What was he thinking?

Step 4 – Show up in the community

Community involvement is one of the most, if not the most important thing you can do to increase your marketability. In yesterday’s post I stressed the importance of public speaking. Whether we realize it or not, we are constantly speaking in public, even if the public is a small crowd. A meeting with your boss, the project team, staff meetings, even simple group lunches are all places where we speak before small crowds. User groups, code camps, and conferences are places where you can practice the kind of public, technical speaking that will make you valuable. Nervous? Do it as a group. Partner up with one or two friends so none of you has to speak more than fifteen or twenty minutes. Or participate in something like the recent IPSA Idea Spark, where each presentation is limited to no more than five minutes. Don’t worry about whether a user group will want you. As a leader in several user groups I can assure you we are constantly in need of speakers, and will gladly welcome first timers to our meetings.

But community extends beyond the borders of a user group. Blogging can be a very effective way of communicating your ideas and participating in the community. Even better you can do so freely or inexpensively via sites like WordPress.com, who offer free hosting to blogs. You can also participate in forums. In addition to those on MSDN and TechNet, sites like SQL Server Central offer forums focused on a particular discipline.

You can also participate with your coding skills. Sites like MSDN Code Gallery allow you to post samples for your particular expertise. I have two sites there myself. Or you can participate in one of the many open source projects on such sites as Code Plex or Source Forge.

Finally, consider joining an on-line community at someplace like Twitter. I have met many, many good people through Twitter, and using it can communicate with them on a regular basis.

The critical point here is that community builds relationships, and these relationships are vital to your career. Sometimes these will help you find good people to work with. Sometimes they can help you find answers to difficult questions. Sometimes it’s just about good friendships. And yes, sometimes they can even help you find that next job. It is these relationships that will form the cornerstone to your success.

Step 3 – Understand the business

By far, the people I see who make the most money in the marketplace are those that have a good understanding of both technology and business. I’ll never forget an important business lesson I learned many years ago, from a former boss. Businesses are there for one reason: to make money. It may sound a bit harsh, but let’s face why else would you go into business. Hopefully the business is the type that wants to do so in a moral, ethical way, and in a fashion that makes both the business and the customer feel good.

If you’re like me, you got into technology because it’s “cool”. We love making the electrons sing and dance within the computer at are whim. However, our bosses, or customers, our internal business partners don’t necessarily share our love of tech. In order to get the approval to implement our new whiz-bang project, we need to be able to do two things. First we need to determine the benefit to the business. How much money will the company ultimately save by implementing your project? What will the increase in productivity be? Being able to identify the benefit to the company is crucial.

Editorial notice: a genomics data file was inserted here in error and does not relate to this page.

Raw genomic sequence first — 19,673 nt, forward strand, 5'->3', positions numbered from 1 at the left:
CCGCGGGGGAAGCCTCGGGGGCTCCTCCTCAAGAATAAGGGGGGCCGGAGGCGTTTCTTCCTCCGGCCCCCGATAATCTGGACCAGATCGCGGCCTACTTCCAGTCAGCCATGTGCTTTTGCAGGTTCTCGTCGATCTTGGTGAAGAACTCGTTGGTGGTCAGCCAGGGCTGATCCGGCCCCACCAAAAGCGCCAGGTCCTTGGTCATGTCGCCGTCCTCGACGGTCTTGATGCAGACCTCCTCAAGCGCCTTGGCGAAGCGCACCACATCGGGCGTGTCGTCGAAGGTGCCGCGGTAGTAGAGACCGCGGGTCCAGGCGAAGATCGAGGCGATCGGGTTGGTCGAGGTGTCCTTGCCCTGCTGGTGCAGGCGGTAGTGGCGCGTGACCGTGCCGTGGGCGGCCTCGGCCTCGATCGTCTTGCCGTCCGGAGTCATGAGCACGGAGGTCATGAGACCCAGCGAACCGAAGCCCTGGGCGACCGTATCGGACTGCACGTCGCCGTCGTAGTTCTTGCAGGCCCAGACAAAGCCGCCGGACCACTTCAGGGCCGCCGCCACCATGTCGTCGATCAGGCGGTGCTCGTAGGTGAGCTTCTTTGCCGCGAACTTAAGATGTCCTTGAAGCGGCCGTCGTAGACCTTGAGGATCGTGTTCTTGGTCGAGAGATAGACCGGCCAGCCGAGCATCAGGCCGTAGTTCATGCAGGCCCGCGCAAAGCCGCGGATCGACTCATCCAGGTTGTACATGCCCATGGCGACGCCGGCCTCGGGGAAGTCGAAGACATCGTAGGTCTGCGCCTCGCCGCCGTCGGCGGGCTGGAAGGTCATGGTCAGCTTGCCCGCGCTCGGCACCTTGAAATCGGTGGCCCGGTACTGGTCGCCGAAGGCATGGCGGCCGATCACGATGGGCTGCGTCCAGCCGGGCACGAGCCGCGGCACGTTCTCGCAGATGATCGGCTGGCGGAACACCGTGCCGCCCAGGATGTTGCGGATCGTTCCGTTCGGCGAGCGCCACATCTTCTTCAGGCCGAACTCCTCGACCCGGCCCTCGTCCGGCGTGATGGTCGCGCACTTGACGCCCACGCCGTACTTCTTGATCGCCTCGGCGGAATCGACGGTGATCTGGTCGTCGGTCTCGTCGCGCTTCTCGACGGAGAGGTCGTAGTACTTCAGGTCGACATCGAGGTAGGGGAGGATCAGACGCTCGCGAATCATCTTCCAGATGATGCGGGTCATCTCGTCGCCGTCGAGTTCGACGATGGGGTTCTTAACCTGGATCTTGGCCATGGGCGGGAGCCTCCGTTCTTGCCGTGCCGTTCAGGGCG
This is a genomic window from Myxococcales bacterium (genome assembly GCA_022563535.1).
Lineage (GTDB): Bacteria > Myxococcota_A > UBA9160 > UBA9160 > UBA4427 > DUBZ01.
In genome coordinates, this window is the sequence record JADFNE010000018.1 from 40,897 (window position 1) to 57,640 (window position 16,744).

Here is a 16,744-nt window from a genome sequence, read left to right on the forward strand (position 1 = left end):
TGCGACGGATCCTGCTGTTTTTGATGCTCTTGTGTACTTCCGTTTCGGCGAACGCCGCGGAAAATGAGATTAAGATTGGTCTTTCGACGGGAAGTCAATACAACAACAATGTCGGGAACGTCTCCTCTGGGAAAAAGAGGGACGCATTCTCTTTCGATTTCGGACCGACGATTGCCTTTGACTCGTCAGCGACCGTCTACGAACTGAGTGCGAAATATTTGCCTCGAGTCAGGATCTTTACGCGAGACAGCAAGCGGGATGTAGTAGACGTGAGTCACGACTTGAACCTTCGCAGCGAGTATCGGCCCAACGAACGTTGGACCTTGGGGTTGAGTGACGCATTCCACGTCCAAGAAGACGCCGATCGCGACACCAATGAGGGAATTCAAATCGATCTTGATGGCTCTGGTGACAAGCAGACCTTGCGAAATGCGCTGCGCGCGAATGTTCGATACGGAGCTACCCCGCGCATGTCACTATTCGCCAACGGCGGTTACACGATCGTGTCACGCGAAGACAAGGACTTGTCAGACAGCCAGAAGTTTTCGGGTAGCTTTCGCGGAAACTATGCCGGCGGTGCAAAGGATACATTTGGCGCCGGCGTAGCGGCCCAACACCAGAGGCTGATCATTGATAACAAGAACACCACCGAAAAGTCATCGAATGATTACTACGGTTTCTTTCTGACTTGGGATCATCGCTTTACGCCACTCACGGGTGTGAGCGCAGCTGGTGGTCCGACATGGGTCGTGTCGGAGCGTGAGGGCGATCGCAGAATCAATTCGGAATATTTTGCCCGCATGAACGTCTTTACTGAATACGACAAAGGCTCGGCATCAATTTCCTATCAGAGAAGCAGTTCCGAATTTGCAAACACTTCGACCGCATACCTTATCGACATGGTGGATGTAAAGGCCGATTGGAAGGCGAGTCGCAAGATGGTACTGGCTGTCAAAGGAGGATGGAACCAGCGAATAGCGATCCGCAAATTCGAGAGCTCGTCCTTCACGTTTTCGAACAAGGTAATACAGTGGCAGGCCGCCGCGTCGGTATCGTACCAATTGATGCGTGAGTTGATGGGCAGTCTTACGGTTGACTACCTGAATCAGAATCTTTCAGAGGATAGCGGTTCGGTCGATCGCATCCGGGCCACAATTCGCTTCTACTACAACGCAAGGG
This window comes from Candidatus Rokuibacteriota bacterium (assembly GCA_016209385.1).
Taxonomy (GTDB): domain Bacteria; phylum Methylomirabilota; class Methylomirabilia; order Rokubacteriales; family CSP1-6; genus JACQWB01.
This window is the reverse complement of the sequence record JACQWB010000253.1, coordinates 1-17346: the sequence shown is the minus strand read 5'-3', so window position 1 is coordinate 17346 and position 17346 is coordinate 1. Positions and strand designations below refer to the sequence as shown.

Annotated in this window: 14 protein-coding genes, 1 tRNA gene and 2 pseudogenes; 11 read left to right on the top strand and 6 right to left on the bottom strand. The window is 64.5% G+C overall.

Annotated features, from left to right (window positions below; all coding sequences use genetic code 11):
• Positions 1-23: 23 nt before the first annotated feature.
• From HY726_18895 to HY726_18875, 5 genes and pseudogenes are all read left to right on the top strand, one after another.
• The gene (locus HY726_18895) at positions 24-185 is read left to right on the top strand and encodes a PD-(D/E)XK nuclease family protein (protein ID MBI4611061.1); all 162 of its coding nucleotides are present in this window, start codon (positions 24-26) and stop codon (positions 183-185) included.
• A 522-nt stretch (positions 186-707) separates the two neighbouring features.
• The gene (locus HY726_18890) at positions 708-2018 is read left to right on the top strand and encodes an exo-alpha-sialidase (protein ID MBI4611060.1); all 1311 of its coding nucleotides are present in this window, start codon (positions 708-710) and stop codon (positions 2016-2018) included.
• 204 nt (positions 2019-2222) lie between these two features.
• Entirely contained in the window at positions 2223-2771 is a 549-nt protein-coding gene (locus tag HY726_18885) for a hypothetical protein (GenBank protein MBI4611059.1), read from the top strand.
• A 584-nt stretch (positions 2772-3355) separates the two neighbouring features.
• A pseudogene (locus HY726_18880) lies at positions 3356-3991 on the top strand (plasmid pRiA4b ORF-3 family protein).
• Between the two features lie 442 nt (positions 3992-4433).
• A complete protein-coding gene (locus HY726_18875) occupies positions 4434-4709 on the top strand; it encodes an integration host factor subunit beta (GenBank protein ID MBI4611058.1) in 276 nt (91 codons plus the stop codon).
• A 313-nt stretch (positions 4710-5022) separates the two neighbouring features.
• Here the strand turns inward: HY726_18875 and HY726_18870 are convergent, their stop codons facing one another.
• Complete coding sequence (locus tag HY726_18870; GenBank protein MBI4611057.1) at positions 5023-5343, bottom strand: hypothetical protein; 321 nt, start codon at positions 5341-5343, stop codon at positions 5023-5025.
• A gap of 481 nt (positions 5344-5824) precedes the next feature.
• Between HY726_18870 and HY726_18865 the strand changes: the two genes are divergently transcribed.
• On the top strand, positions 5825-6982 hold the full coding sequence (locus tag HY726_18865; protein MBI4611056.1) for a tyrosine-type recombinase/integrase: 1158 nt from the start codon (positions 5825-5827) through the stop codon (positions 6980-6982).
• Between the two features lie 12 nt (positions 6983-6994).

Once you have identified the benefit, you need to be able to communicate it. Avoid techno-jargon, all it will do is make your listeners eyes glaze over and cause them great confusion. Learn how to speak in terms the business understands. In order to learn the language of business, once per quarter read a book on business strategy. If you don’t have time for reading, consider an audio book. Unlike programming books, business books work well in audio format. Listen in on your Zune as you work out, drive to work, or do those household chores.

In order to communicate clearly, I would highly suggest the Toastmasters organization. Just think of them as a user group for speakers. Going through the program will help you learn to organize your thoughts in a clear and coherent manner.

Having a good understanding of business, in addition to technology, will help you succeed in the highly competitive marketplace of today.

Step 2 – Learn iteratively

There are many ways to learn. Attending a presentation or live webcast is great because you get what I call “condensed knowledge”. You get the results of someone else spending thirty to forty hours of learning and working to condense it into a one to two hour presentation. You also get immediate feedback, you can interact with the presenter and ask questions. On the downside, if you missed something, you missed it (unless the presentation is recorded). These are great for getting an overview, however you won’t really get deep technical understanding out of a presentation like this.

The next step beyond a live presentation is a recorded webcast or video, such as those produced by DNRTV. These are great because you can pause them, rewind, and listen multiple times. However, you lose the ability to get immediate feedback from the presenter, and like live presentations it’s condensed knowledge.